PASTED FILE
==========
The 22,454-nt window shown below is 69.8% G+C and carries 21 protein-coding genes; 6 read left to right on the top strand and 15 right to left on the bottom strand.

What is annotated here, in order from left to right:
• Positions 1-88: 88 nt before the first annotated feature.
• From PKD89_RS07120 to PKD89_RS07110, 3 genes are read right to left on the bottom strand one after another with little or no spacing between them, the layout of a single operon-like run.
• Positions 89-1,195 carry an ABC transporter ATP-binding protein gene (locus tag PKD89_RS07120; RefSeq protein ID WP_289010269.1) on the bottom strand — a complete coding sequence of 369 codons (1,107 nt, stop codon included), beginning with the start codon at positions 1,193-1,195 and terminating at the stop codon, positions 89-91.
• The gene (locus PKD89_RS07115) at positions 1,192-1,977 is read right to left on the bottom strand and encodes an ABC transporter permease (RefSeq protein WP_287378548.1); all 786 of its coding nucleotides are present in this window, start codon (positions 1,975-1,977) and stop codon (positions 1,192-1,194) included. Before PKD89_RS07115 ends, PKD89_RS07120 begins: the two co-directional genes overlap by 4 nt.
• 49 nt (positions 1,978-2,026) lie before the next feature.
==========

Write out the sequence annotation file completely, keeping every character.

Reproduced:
The 22,454-nt window shown below is 69.8% G+C and carries 21 protein-coding genes; 6 read left to right on the top strand and 15 right to left on the bottom strand.

What is annotated here, in order from left to right:
• Positions 1-88: 88 nt before the first annotated feature.
• From PKD89_RS07120 to PKD89_RS07110, 3 genes are read right to left on the bottom strand one after another with little or no spacing between them, the layout of a single operon-like run.
• Positions 89-1,195 carry an ABC transporter ATP-binding protein gene (locus tag PKD89_RS07120; RefSeq protein ID WP_289010269.1) on the bottom strand — a complete coding sequence of 369 codons (1,107 nt, stop codon included), beginning with the start codon at positions 1,193-1,195 and terminating at the stop codon, positions 89-91.
• The gene (locus PKD89_RS07115) at positions 1,192-1,977 is read right to left on the bottom strand and encodes an ABC transporter permease (RefSeq protein WP_287378548.1); all 786 of its coding nucleotides are present in this window, start codon (positions 1,975-1,977) and stop codon (positions 1,192-1,194) included. Before PKD89_RS07115 ends, PKD89_RS07120 begins: the two co-directional genes overlap by 4 nt.
• 49 nt (positions 1,978-2,026) lie before the next feature.